Tier 2 and Tier 3 carriers will grow their share of smartphone sales to more than 19 percent by 2016, fueled by increased demand and faster networks, according to a new report from research firm iGR.
According to analyst Iain Gillott, non-Tier 1 carriers currently make up less than 10 percent of U.S. smartphone sales. However, that's set to nearly double over the next few years as flat-rate carriers MetroPCS (NASDAQ:PCS) and Cricket provider Leap Wireless (NASDAQ:LEAP), as well U.S. Cellular, C Spire Wireless and others, continue to fill out their smartphone portfolios. For the purposes of the study, Gillott said he counted small or regional service providers as any U.S. carrier that is not among the Tier 1 operators.
"What's basically happening is they are behind," Gillott told FierceWireless, noting that smaller carriers trail the larger ones in getting the iPhone and Android phones. "As they get more options, basically they catch up in their base."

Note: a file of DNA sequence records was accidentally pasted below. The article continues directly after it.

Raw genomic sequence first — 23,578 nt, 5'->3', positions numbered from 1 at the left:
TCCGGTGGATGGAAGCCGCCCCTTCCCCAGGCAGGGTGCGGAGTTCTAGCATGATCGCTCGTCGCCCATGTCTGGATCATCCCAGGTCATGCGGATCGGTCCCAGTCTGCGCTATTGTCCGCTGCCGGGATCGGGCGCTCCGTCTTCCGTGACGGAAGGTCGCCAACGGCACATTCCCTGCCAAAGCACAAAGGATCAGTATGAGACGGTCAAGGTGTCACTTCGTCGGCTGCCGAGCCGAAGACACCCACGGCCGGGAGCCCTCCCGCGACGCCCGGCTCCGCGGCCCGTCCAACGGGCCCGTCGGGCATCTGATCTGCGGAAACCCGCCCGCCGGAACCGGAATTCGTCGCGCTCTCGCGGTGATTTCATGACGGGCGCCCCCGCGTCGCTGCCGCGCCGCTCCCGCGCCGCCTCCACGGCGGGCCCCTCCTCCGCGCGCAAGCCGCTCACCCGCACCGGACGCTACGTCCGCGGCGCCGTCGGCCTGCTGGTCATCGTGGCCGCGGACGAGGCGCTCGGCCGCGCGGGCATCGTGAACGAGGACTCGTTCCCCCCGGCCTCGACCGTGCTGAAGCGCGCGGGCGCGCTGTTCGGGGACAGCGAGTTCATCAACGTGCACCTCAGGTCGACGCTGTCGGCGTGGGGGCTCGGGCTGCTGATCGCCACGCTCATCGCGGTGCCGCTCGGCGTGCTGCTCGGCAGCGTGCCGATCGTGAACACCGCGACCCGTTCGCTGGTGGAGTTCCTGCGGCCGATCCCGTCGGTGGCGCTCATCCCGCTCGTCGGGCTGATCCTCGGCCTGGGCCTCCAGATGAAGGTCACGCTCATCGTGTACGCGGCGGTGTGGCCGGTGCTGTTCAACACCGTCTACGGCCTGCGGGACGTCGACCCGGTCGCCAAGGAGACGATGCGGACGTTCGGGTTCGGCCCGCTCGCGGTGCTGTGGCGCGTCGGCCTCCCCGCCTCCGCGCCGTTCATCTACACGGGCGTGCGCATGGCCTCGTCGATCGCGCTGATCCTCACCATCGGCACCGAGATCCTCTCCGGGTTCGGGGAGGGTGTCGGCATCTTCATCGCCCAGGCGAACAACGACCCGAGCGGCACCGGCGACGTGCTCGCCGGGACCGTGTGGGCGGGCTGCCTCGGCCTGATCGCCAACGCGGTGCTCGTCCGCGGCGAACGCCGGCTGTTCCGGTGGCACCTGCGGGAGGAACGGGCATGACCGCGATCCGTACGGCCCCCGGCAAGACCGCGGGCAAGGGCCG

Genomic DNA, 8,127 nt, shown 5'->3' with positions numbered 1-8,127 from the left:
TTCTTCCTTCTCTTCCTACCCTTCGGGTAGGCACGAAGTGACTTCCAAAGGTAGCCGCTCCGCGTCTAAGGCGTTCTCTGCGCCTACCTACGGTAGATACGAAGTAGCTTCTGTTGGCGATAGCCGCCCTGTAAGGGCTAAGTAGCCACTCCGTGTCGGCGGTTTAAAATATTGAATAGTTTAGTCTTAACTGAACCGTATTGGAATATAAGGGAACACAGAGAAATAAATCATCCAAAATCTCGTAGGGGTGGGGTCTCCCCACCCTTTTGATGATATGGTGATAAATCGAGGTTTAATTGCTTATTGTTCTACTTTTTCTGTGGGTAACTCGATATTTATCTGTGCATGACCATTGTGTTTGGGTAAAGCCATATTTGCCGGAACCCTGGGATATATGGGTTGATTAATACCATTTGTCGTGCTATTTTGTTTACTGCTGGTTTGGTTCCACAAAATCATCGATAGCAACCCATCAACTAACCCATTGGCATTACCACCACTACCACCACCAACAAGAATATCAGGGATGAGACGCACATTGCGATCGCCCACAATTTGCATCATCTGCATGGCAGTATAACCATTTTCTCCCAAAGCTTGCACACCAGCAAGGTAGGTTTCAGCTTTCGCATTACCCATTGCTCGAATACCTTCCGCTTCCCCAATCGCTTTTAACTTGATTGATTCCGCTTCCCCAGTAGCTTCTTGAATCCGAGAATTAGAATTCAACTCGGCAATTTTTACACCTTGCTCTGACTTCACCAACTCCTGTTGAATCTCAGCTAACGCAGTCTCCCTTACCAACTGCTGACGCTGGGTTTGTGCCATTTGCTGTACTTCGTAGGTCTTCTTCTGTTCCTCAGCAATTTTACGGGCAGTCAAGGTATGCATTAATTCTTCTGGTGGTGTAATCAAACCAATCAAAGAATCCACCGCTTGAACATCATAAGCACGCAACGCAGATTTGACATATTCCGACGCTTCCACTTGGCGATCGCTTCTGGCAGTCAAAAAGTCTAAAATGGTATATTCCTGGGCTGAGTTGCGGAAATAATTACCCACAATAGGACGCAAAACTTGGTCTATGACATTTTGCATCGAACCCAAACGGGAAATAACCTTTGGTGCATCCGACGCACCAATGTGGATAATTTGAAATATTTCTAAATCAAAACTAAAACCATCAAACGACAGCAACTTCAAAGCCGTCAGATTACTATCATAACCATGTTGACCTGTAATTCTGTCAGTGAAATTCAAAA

Regional and smaller carriers have been steadily expanding their smartphone options during the past few years, mainly via smartphones using Google's (NASDAQ:GOOG) Android platform. Gillott said that what will continue to drive adoption at smaller carriers is similar to what will increase smartphone sales at larger carriers: a desire for newer devices among consumers and faster networks. Many regional carriers are moving to LTE, if they have not already done so. Indeed, MetroPCS believes that by the second half of the year it will be able to provide LTE smartphones that retail for between $99 and $149.
Additionally, more regional carriers are getting Apple's (NASDAQ:AAPL) iPhone. Last week, nTelos Wireless, Alaska Communications, Matanuska Telephone Association, GCI, Kentucky-based Appalachian Wireless and Wisconsin-based Cellcom all said they will launch the iPhone 4S and iPhone 4 April 20. C Spire began selling the iPhone last fall.
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